October 19, 2018

Sound Proofing With An Acoustic Panel

I recently took a crack at improving the sound proofing between the main floor of my house and the basement using acoustic treatments. As evidenced by a quick Google search, about a million people have done this before. The idea is simple: construct a rigid wooden frame to house some type of absorptive material (such as stone wool insulation), and cover that in a porous fabric (such as burlap) to hold it all in. The effectiveness of such a contraption (we’ll call it the panel) is frequency dependent – thicker panels are needed to block lower frequencies, which have longer wavelengths and can penetrate through and around objects more easily than high frequencies.

The Build

It seemed as though the majority of sound leakage was happening via our stairwell and basement door, so this is where I concentrated my effort. I used 1” x 6” pine boards to construct the frame, Rockwool Safe’n’Sound insulation, and burlap fabric. The material cost was about $120 CAD here in Newfoundland (fun fact: the Rockwool I bought is about $30 cheaper in Ontario than it is here owing to freight costs). A pretty minimal set of tools is needed for the build: a mitre saw to cut the frame pieces and supports, a cordless drill to fasten them together, and a stapler to attach the burlap. I borrowed most of my tools from the St. John’s Tool Library.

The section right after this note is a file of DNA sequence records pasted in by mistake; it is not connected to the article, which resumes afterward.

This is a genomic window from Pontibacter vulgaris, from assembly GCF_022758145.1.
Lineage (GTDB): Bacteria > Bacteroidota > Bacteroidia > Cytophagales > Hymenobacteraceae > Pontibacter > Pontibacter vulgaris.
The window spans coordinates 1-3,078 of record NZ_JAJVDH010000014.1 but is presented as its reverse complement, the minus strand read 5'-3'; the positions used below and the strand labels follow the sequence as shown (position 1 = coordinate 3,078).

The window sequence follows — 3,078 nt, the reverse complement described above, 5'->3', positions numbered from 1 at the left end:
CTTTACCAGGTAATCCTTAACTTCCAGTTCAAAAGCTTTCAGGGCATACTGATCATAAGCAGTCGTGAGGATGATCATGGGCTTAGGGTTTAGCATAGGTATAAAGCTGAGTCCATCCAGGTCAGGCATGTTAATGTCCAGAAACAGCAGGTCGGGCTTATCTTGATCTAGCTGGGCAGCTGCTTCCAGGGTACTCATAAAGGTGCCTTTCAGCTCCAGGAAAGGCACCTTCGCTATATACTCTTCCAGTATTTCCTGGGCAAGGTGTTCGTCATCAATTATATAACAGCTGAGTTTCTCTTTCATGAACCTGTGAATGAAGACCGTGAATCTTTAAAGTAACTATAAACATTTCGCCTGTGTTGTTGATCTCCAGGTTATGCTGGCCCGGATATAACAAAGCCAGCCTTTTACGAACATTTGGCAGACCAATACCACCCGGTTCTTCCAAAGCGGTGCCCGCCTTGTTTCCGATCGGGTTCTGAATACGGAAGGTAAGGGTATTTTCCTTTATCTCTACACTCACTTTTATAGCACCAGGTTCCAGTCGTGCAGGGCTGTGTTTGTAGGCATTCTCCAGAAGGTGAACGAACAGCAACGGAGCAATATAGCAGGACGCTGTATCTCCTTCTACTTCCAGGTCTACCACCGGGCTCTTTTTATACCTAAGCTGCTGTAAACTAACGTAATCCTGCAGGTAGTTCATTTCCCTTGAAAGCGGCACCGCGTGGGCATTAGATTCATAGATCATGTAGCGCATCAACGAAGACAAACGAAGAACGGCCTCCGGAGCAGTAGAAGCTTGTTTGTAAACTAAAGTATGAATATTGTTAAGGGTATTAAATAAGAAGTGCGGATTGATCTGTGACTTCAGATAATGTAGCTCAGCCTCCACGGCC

I fastened the edges of the frame using wood screws and L-shaped brackets. I added some extra angle supports to each corner for additional strength. I used two layers of Rockwool battens in order to fill the 6” deep frame. Here’s a picture of the panel mid-construction:

acoustic_panel_photo1

And here’s a picture of the finished panel fitted in front of the basement door:

acoustic_panel_photo2

The Measurements

I decided to evaluate the effectiveness of the panel by measuring the frequency response between the upstairs of my house and the basement both with and without the panel in place. I decided to use Farina’s log sine-sweep method1, which is particularly affective at rejecting loudspeaker distortion introduced during the measurement phase. Given that I needed to drive my loudspeakers quite hard to ensure adequate sound propagation through to the basement, I expected distortion would be an inevitable by-product in my measurements.

After making recordings of the sine-sweep both with and without the panel in place, I deconvolved the measurements using the inverse sine-sweep, and removed the distortion by-products which appear at the start of the response (see Farina’s paper for more on this). I performed the deconvolution using fast partitioned convolution (you can read more about convolution in a previous blog post). Below is a plot of the 13 octave smoothed frequency response I computed from these measurements:

acoustic panel graph

As can be read off the graph, the panel is effective at frequencies of 200 Hz and higher (note the x-axis is on a log frequency scale). At the peak frequency (approximately 1000 Hz), there is a 16dB reduction in the acoustic energy transfered between floors. That seems pretty good to me. I also made a few informal tests, for example, I recorded myself singing and playing guitar. Without the panel in place the sound transfer was clear enough that I could make out what lyrics were being sung; with the panel in place, my playing was just barely audible. Overall, I’m quite happy with the performance of the panel, and would consider building more (e.g., for acoustically treating a studio space).


  1. Farina, A. (2000). Simultaneous measurement of impulse response and distortion with a swept-sine technique. In Audio Engineering Society Convention 108. Audio Engineering Society. [return]

© Corey Kereliuk 2017